The Pitt Rivers Museum Annual Report 1991-92

The Committee met three times during the year and, having received this annual report from the Director, presented it as their report to Congregation.

This reporting period saw an important development in the history of anthropology and archaeology at Oxford: the establishment of a new B.A. Hons. degree in Archaeology & Anthropology. The suggestion that undergraduates might be allowed to read anthropology at Oxford was first proposed more than a hundred years ago by Sir Edward Burnett Tylor. It is satisfying to report that the first students will finally arrive in Michaelmas 1992.

On June 23rd, 1992 the museum received a visit from Her Majesty Queen Margrethe II of Denmark, who was in Oxford to receive by Diploma the degree of Doctor of Civil Law. Her Majesty spent altogether two hours in the museum, divided between the main museum and the galleries at 60 Banbury Road. She viewed the exhibits, and had afternoon tea with staff and invited guests in the Balfour Building. Her Majesty was accompanied by Her Lord Chamberlain, Major-General Haslund-Christensen, who is the son of Denmark's foremost explorer of Central Asia.

The Main Museum: During this reporting period the time and energies of our hard-pressed technical staff have been mainly devoted to work in the top gallery where new permanent displays are being planned, designed, and set up along both sides of the gallery on the south side - a distance of some 25 metres, which means that 50 linear metres of exhibition space have to be created. For a technical staff as small as ours this is a major undertaking, particularly when it is realized that some or all our technicians are interrupted almost daily to attend to other urgent matters. The work which we are trying to carry out continues to underscore our need for additional technical staff in the workshop, the Conservation Laboratory, and the Photographic Studio.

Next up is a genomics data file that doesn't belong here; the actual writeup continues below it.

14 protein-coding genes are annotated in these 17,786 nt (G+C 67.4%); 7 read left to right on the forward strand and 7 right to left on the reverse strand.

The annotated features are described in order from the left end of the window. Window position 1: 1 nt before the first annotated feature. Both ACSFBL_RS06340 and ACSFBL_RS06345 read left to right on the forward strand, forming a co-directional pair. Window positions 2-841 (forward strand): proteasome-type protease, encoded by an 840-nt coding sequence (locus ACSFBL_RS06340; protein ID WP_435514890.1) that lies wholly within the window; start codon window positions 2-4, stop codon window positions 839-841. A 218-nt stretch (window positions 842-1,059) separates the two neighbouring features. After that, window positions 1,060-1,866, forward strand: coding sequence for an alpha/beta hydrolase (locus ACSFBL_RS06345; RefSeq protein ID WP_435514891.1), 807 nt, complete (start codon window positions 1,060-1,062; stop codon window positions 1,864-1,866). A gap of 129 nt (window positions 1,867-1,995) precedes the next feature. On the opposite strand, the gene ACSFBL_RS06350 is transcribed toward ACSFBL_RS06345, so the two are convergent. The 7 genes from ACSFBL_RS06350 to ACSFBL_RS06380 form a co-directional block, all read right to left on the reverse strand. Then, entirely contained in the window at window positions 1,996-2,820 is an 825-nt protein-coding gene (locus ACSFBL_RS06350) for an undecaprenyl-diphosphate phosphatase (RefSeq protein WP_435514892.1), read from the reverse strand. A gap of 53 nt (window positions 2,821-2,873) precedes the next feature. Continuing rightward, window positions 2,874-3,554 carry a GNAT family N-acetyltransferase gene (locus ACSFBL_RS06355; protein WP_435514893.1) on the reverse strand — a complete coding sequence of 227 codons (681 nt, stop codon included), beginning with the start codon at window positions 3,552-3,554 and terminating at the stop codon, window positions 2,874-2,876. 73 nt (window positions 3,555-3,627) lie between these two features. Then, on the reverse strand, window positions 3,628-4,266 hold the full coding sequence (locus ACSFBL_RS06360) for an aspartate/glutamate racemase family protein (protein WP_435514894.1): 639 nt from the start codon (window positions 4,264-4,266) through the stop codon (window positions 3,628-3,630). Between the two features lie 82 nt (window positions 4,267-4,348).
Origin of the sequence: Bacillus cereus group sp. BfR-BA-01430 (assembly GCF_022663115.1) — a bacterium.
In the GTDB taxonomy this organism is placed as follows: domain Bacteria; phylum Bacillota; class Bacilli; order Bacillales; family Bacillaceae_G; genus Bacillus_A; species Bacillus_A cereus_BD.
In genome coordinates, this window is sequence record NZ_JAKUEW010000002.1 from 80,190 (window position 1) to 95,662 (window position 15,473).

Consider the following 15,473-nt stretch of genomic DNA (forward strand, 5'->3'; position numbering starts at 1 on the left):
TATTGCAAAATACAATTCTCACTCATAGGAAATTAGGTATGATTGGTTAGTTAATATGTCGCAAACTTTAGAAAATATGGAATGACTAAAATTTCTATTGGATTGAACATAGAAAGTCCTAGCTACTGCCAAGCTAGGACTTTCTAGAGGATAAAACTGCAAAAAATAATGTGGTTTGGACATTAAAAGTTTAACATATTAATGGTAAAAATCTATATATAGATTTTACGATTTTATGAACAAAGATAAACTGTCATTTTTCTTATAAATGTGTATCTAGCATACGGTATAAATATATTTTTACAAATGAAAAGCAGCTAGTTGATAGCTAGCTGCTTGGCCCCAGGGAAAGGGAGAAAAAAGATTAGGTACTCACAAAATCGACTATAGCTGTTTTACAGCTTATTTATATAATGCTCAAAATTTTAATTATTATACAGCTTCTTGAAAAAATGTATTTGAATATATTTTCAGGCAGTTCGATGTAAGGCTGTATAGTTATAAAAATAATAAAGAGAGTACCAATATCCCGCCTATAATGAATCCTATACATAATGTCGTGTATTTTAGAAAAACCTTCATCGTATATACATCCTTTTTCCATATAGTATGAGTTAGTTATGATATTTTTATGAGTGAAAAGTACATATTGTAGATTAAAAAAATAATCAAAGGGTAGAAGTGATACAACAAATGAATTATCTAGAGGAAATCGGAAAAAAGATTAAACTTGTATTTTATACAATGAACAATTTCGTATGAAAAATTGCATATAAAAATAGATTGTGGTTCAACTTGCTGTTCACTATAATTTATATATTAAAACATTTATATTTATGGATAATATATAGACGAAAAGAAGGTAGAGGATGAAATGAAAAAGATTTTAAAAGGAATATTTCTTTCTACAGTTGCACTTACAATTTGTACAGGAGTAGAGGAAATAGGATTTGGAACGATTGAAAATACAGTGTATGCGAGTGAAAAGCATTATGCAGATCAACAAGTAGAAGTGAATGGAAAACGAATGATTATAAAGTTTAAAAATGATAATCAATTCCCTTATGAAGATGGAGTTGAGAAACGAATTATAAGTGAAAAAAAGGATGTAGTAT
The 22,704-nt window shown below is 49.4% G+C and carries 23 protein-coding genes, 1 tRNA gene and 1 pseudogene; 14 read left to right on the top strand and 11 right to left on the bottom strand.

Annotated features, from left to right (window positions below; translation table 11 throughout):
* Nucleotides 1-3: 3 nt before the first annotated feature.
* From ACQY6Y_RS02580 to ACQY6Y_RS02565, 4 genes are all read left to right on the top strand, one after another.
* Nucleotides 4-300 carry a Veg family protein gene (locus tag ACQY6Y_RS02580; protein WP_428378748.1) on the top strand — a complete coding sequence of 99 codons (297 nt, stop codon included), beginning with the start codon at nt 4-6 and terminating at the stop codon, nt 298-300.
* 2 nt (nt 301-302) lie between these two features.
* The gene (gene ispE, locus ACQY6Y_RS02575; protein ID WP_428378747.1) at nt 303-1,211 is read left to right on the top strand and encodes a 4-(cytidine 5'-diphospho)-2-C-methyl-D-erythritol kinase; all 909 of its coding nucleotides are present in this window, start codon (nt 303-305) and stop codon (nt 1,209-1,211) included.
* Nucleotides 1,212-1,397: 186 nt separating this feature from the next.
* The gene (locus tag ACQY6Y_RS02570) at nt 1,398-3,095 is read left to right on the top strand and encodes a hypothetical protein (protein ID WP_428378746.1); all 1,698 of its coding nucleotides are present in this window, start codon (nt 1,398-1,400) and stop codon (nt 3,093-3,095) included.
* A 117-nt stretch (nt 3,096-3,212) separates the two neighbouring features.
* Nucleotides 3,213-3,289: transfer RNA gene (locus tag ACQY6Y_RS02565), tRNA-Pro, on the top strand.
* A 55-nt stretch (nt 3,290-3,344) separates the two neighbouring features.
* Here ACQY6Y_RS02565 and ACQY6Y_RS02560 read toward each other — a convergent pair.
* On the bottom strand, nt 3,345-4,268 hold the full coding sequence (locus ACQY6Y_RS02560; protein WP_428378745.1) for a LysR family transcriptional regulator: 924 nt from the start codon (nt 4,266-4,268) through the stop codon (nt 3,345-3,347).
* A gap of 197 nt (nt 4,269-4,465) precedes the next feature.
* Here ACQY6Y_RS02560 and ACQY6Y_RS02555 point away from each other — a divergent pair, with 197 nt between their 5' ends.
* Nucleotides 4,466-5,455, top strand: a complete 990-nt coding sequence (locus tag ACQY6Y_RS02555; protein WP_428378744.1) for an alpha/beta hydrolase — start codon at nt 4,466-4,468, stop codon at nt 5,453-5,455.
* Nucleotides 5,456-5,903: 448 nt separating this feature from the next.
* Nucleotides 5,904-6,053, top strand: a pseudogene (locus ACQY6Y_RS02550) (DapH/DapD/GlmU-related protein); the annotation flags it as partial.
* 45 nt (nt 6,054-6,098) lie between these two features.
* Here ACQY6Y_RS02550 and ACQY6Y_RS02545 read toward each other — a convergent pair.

Grants Received: The following grants are gratefully acknowledged: The Radcliffe Trust: £25,000 towards continuing Dr. La Rue's employment; OAL/Wolfson Fund: £35,000 towards the cost of the upper gallery project; Rhodes Trust: £20,000 towards the cost of the upper gallery project; The Hulme Fund: £10,000 towards the cost of the upper gallery project; Oxfordshire County Council, Department of Leisure & Arts: £1,500 towards the cost of the education service; and the Area Museums Service for South-East England: £600 towards the cost of publishing the Basketmakers catalogue.

Temporary Exhibitions: The exhibition Wamo: Photographs by Diamond Jenness, D'Entrecasteaux Islands, New Guinea, 1911-1912 which ran from June 1991 to May, 1992 was very well received, being described by one specialist reviewer as a 'model exhibition'. This is the first Pitt Rivers exhibition to be shown at the Metropolitan Museum in New York where it opened in November 1992.
Basketmakers - Meaning and Form in Native American Baskets opened on June 16th, 1992 and will run until May 1993. The exhibition shows 273 baskets from the Museum's own collections, ranging in their provenance from Alaska to Tierra del Fuego.